The backlog in my email box is getting way too deep; I can’t keep them all. So, here’s a grouping of things that I might have written about at greater length, had I had the time to do more background work and think about them in depth.
- In late 2011 four British arts institutions renewed a sponsorship deal with BP despite protests from environmentalists — it’s worth £10 million through 2017, roughly divided equally among the four. Environmentalists had protested the deal, citing the oil company’s poor safety record and who-cares attitude toward damage to the earth. Both sides have their points. But did part of the pact with the Tate have to entail such pointed branding as calling an exhibition program “BP British Art Displays.” That is the unfortunate description on the invitation I received the other day to preview BP British Art Displays: Looking at the View next Monday. The show, which opens to the public on Tuesday, “looks at continuities in the way artists have framed our vision of the landscape over the last 300 years.” Tacky. (That’s Patrick Caulfield’s After Lunch at left.)
- A blog in Philadelphia is touting the position at #4 of the Philadelphia Museum of Art on a list put together by Complex called 100 Museums to See Before You Die, but it’s an odd honor. Take a look for yourself. What kind of a list would make the Hermitage #98, but the Hirshhorn #3? Or put as #1 the Simone Handbag Museum in Seoul…? I’m not sure what Complex is, btw. But it compiles a lot of lists. A month ago, it had the 10 Most Googled Museums in 2012, drawn from Google’s annual Zeitgeist report. At the top the list: The Metropolitan, followed by the Philadelphia Museum, the National Gallery/Washington, the deYoung, and the Museum of Science in Boston, etc. That’s more like it.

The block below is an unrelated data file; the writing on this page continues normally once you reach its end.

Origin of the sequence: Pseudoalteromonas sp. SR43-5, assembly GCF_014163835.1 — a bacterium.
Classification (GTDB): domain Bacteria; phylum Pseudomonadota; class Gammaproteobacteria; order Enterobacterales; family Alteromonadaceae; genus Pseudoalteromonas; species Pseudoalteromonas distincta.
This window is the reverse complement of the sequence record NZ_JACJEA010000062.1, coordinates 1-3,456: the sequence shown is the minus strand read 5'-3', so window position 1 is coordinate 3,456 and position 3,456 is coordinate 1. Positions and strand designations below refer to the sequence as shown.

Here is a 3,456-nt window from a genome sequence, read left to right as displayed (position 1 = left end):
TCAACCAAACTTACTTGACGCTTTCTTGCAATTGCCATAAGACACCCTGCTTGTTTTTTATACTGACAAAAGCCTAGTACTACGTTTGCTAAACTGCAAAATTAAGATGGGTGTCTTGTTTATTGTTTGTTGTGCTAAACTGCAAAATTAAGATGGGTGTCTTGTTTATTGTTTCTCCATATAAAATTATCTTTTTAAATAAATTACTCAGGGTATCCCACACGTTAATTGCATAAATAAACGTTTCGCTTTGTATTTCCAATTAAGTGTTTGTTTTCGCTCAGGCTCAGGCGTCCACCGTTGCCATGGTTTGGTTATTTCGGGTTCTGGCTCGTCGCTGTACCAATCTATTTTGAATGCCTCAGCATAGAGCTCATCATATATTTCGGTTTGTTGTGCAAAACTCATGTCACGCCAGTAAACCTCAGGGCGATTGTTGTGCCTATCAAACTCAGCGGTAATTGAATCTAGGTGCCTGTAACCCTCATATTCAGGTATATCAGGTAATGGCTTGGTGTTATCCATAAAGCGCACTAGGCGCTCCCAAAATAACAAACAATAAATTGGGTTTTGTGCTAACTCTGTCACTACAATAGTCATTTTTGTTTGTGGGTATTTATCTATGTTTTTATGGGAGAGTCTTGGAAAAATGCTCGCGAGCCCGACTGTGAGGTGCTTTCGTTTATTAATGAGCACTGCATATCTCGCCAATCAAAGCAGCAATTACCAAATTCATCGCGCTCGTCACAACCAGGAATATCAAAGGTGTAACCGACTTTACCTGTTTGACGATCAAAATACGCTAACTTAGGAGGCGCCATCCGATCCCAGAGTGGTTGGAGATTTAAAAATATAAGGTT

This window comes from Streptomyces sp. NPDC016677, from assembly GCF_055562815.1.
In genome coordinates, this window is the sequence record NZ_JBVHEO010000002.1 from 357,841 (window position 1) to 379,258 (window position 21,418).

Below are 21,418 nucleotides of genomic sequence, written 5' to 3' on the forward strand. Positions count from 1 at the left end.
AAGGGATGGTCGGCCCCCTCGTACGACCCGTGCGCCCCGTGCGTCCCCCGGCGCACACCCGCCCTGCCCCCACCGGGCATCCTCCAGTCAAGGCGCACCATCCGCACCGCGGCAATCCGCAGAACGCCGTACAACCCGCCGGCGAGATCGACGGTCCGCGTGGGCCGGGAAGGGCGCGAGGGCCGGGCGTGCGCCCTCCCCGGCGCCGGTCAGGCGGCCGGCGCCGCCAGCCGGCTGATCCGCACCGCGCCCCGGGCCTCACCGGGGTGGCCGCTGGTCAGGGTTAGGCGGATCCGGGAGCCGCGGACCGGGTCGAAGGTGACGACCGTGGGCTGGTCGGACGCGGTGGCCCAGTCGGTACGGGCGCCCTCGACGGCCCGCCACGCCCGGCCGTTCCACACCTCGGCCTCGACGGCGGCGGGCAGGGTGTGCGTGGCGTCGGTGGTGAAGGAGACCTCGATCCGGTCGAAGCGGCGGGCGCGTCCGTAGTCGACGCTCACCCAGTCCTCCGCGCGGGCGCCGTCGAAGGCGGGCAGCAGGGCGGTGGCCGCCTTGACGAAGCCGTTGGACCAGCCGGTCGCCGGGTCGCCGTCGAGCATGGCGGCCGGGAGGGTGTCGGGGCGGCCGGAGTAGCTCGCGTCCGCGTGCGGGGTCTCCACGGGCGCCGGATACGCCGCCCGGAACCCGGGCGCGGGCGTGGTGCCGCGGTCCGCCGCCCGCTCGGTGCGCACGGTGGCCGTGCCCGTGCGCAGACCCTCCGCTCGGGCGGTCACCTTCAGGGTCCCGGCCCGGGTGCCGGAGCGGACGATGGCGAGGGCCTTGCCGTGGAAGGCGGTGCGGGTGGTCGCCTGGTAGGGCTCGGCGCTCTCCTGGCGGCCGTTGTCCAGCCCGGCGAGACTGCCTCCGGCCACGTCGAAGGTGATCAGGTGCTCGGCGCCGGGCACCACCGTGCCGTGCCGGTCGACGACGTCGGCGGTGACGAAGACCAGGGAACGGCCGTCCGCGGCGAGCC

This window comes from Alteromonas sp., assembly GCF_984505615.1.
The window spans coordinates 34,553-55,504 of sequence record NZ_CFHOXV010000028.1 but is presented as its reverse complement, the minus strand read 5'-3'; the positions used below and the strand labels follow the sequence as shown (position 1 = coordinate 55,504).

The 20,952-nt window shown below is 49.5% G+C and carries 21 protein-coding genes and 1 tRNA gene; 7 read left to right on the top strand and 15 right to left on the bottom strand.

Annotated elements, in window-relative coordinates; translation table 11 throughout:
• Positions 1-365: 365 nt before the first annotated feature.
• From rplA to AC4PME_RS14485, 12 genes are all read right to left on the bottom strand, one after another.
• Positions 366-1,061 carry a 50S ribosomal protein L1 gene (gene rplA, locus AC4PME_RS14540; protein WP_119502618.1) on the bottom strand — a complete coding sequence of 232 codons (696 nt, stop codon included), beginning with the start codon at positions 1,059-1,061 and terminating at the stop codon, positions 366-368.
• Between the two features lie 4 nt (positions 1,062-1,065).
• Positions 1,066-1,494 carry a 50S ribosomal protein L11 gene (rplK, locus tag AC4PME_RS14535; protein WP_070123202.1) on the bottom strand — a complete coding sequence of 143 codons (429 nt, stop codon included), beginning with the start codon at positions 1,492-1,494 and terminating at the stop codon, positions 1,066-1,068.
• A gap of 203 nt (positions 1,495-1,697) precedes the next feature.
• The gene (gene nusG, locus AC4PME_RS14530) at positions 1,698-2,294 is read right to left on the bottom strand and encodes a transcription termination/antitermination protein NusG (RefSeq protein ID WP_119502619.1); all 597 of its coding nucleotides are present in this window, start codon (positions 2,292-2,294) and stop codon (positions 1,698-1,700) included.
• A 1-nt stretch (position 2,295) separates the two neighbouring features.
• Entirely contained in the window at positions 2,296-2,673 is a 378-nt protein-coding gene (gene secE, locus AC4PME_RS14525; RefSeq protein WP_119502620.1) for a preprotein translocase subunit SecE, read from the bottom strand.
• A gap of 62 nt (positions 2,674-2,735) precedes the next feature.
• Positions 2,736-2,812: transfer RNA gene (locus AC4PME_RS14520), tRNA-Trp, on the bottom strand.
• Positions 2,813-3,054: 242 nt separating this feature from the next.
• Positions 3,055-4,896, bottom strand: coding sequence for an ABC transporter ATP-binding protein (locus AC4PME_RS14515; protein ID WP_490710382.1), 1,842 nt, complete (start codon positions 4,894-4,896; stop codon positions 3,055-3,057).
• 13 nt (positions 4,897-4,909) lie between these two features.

Now some good things:
- Many museum panels and programs seem bland to me, but here’s one that’s not: This coming Sunday, the Pennsylvania Academy of Fine Arts will offer a public forum on Gender and Race in Contemporary Art. A topic like that doesn’t usually interest me, but this one may be different — critic Ken Johnson is there to defend a position he took in The New York Times previewing PAFA’s exhibit The Female Gaze; it was published November 8, 2012, and said in part: “Sexism is probably a good enough explanation for inequities in the market. But might it also have something to do with the nature of the art that women tend to make?” That generated a huge blowback, and Johnson is man enough to take on the dissenters in public.
- TEFAF Maastricht continues to give money to American museums (it’s usually the other way around, with Americans giving heavily to European cultural institutions). TEFAF’s recently announced conservation grants, which it started last year for its 25th anniversary, this year went to the Worcester Art Museum in Massachusetts and to the Ashmolean Museum at Oxford. Each gets €25,000. In Worcester, that will pay for the restoration of two pendant portraits by William Hogarth of William and Elizabeth James (at right) from 1774. They were acquired more than a century ago, but have never been technically assessed or comprehensively treated. Last year, the Denver Art Museum and the Rijksmuseum shared the prize.
- RCA readers know I like single-picture exhibitions (see here, here and here, for example), and two great ones have recently been announced. For six weeks beginning Feb. 16, the Getty Museum will be showing Vermeer’s Woman in Blue Reading a Letter, its only U.S. stop on its world tour. It’s a loan from the Rijksmuseum in Amsterdam, which has been under renovation for 10 years (that gets a wince, too). And on Feb. 19, van Gogh’s Bedroom in Arles, on loan from the Musee d’Orsay, will go on view at the Detroit Institute of Arts. It stays, amidst three van Goghs owned by Detroit, until May 28.
That’s enough housecleaning for today.
Photo Credits: Courtesy of the Tate Britain (top) and the Worcester Museum of Art (bottom)